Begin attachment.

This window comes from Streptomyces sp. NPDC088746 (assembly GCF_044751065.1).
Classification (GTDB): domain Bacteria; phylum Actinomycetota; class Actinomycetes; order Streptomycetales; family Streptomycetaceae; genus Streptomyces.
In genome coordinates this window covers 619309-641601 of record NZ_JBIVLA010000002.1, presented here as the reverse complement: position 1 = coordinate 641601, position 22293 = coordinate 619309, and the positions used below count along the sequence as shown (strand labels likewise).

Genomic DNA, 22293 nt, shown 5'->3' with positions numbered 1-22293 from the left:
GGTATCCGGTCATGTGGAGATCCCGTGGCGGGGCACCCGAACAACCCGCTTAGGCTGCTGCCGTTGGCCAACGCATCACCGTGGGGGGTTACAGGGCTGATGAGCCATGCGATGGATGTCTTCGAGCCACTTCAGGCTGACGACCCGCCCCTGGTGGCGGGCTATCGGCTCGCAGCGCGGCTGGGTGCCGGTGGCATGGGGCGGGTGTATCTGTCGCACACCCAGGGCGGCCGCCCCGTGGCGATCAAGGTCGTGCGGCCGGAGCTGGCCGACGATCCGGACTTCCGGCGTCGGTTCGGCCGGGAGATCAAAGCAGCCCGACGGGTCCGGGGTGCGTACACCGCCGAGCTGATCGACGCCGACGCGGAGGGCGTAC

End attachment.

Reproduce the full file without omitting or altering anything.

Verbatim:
This window comes from Streptomyces sp. NPDC088746 (assembly GCF_044751065.1).
Classification (GTDB): domain Bacteria; phylum Actinomycetota; class Actinomycetes; order Streptomycetales; family Streptomycetaceae; genus Streptomyces.
In genome coordinates this window covers 619309-641601 of record NZ_JBIVLA010000002.1, presented here as the reverse complement: position 1 = coordinate 641601, position 22293 = coordinate 619309, and the positions used below count along the sequence as shown (strand labels likewise).

Genomic DNA, 22293 nt, shown 5'->3' with positions numbered 1-22293 from the left:
GGTATCCGGTCATGTGGAGATCCCGTGGCGGGGCACCCGAACAACCCGCTTAGGCTGCTGCCGTTGGCCAACGCATCACCGTGGGGGGTTACAGGGCTGATGAGCCATGCGATGGATGTCTTCGAGCCACTTCAGGCTGACGACCCGCCCCTGGTGGCGGGCTATCGGCTCGCAGCGCGGCTGGGTGCCGGTGGCATGGGGCGGGTGTATCTGTCGCACACCCAGGGCGGCCGCCCCGTGGCGATCAAGGTCGTGCGGCCGGAGCTGGCCGACGATCCGGACTTCCGGCGTCGGTTCGGCCGGGAGATCAAAGCAGCCCGACGGGTCCGGGGTGCGTACACCGCCGAGCTGATCGACGCCGACGCGGAGGGCGTAC